A Future in Politics?Regardless of your political persuasion, November’s presidential election will always be remembered as a remarkable one, not least because of the record turnout. Two million more votes were cast than in the 2000 election, a phenomenon ascibed, in part, to the intensive ‘get-out-the-vote’ campaigns by the two parties, and, perhaps more significantly, by the sheer intensity created by the narrow margin between the two. Nothing captures the public imagination like a closely fought battle, and this election was the hardest to call in history. We may as well have suspended the democratic process and flipped a coin for the presidency.
When the dust settled on those Ohio ballot boxes, Bush had received the largest number of votes of any Presidential candidate in US history, but, amazingly, Kerry also received more votes than any candidate in any previous U.S. election. Bush totaled 2.5% more than Kerry; the closest margin ever, slimming Woodrow Wilson’s narrow 3.2% victory in 1916.
Bookmakers, too, reported overwhelming interest in the presidential race, with hundreds of millions staked, not just in the US, but all over the world. It’s clear that political wagering is a rapidly expanding obsession. Whether this reflects a more politicised populace or a nation of gamblers who will bet on anything, it’s hard to tell. What is interesting, however, is the unfailing ability of betting markets to get the right result.
Imagine if you have a jar filled with jellybeans and you ask one person to guess how many jellybeans he or she thinks it contains. Well, the likelihood is he or she will be way out. Ask a million people, however, and you’ll find that the mean number of a million guesses will, allowing for a small margin of error, be just about right.
That’s the (simplified) theory anyway. The Bush vs Kerry battle was interesting because the markets had them practically neck and neck, and so accounting for the tiniest margin of error could swing it the either way.
To complicate matters, in the months leading up to the election, the markets themselves, though in general slightly favoring Bush, swung back and forth between the two camps – a reaction to information available to the public on each candidate at that particular time. Two borrow a phrase from the Republicans, there was a lot of ‘flipp-flopping’ going on: one week Kerry was favorite; the next it was Dubya – it was clear that nothing would be apparent until the bets were off.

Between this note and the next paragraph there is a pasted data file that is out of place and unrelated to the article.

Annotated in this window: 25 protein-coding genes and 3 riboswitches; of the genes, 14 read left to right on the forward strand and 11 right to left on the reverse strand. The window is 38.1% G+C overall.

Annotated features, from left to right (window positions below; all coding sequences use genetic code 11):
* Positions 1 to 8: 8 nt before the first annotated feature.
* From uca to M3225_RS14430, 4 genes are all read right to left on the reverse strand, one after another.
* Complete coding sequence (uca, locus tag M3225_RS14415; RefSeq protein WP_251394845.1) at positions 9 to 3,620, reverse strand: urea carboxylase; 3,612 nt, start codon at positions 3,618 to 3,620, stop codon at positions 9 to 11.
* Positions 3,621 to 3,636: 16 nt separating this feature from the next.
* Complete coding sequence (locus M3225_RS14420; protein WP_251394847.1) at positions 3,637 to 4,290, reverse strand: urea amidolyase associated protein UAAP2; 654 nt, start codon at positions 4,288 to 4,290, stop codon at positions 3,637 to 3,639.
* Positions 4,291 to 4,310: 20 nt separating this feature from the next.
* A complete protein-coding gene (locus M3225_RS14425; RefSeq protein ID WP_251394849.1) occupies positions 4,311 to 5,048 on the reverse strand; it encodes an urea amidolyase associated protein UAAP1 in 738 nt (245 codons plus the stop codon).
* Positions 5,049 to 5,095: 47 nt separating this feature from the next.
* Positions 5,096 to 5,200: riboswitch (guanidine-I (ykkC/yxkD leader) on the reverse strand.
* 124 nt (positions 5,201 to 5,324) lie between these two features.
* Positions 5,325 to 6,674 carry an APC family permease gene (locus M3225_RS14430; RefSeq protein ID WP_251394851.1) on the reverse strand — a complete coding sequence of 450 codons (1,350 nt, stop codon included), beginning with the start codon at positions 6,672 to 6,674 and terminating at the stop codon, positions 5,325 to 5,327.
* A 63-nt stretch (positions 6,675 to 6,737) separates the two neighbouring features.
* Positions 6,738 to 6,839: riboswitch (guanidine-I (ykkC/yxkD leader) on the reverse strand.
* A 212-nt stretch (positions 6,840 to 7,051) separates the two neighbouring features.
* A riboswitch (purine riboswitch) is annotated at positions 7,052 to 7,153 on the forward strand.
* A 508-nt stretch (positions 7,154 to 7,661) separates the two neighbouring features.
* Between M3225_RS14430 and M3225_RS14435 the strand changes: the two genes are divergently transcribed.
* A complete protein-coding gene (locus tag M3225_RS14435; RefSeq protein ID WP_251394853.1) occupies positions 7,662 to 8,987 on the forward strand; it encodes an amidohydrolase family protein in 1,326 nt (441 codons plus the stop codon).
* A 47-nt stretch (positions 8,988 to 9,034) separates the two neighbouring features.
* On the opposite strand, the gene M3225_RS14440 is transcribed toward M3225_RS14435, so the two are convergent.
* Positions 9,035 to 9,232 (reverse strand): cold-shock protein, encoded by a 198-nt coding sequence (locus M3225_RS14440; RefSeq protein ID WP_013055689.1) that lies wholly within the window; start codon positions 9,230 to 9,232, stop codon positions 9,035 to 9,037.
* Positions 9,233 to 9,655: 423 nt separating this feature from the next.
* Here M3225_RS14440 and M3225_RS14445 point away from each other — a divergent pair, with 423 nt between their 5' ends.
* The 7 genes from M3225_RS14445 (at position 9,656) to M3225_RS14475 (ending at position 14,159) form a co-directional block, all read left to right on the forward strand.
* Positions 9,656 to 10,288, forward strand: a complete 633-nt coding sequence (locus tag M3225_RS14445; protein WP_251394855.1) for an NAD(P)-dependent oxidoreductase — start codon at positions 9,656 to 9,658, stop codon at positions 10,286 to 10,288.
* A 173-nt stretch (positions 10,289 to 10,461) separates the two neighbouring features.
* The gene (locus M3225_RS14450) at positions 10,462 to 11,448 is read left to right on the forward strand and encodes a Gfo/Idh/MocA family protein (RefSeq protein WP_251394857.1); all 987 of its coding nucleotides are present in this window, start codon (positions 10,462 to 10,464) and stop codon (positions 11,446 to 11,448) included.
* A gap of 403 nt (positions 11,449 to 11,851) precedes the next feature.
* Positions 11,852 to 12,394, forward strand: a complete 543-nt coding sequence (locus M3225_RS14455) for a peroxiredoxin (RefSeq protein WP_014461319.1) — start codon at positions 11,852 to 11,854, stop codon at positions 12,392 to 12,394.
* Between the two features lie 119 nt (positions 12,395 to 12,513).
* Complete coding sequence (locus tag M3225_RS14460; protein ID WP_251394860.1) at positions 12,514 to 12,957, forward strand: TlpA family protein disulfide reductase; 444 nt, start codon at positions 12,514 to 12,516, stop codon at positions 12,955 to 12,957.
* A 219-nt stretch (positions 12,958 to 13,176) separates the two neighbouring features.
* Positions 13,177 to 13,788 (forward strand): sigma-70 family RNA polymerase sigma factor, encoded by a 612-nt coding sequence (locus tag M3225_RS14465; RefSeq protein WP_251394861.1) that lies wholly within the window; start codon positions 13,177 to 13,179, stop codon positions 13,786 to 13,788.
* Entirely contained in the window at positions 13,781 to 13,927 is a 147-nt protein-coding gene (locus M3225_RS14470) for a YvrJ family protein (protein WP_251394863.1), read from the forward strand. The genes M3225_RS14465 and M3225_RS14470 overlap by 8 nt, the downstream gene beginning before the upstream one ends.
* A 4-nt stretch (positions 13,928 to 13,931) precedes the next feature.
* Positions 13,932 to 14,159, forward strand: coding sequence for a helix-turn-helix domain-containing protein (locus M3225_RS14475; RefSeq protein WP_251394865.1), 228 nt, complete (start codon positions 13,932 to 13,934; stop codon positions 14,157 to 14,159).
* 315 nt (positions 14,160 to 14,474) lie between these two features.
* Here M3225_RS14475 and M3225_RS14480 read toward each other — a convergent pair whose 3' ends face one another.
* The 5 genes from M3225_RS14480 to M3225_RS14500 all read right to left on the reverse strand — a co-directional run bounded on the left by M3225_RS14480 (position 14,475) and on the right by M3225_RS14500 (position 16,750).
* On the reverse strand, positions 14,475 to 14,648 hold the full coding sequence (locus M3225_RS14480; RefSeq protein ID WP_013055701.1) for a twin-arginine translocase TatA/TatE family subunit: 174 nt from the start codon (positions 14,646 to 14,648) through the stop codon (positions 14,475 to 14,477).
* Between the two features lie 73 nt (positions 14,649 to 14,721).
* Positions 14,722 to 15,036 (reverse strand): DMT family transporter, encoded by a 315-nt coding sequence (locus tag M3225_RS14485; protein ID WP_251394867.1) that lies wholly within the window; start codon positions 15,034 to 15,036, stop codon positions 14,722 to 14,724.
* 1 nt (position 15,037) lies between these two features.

By the time the ballot boxes and the betting markets had closed, however, the writing was on the wall. 'Based on the betting action we received on the election, we accurately predicted the overall winner even before the official pronouncement that Bush won,' said Alex Czajkowski, marketing director, Sportingbet Plc Americas Region. 53 per cent of Sportingbet customers had bet on Bush; 47 percent Kerry, that’s 0.5 percent out. The punters had got it spot on, right down to who would win the individual ‘battleground’ states, Pennsylvania (Kerry) and Ohio (Bush).
Betting markets are clearly more accurate than opinion polls in predicting future political results. Unlike the betting markets, opinion polls conducted by different companies often produce results that vary widely from each other, and generally prove ineffective in predicting the actual result. They are inaccurate because they offer no incentives to answer honestly; they impose themselves on people who may not have made up their minds, haranguing them into making an on the spot decision. Opinion polls take up time and people find them irritating. So if pollsters place dozens of phone calls to get just one answer, then they are not reaching a true cross section of the public.
Bettors, on the other hand, are willing participants and are ‘putting their money where their mouths are’. People, en masse, are likely to bet the way they vote – why bet against yourself? It’s not logical. And those who are sufficiently interested in politics to place money on an election will be more than likely to cast their vote on the day.
It’s no surprise therefore, that academics and statisticians have begun to adapt the fundamental principals of the ‘book’ for the serious purpose of political analysis. Future markets, such as the Iowa Electronic Markets, are kind of university funded, non-profit bookmakers, devoted to analysing the future. This must be the only university project that allows you to bet, win and lose money! Iowa Electronic Markets insist that money must be staked, as the only way to ensure accuracy is for participants to have a vested interest in the outcome.
Operated by the University of Iowa the scheme is part of the Henry B. Tippie College of Business’ research and teaching mission. Trading accounts can be opened for $5 to $500 online. Participants then use their funds to buy and sell contracts and therefore have the opportunity to win or lose their money.
The markets were first used in the 1988 U.S. presidential election and, since then, have predicted election results with an eerie prescience, with an average error of only 1.37 percent. And the more people on board, the more accurate the results. So, next time there’s an election looming, why not, in the name of academic progress of course, sign up and try your luck. Until then, there are plenty of websites out their offering topical politics prop bets. Okay, so putting your money on the next Justice appointed to US Chief Justice Seat might not have quite the thrill of sportsbeting, but, then again, some people will bet on just about anything…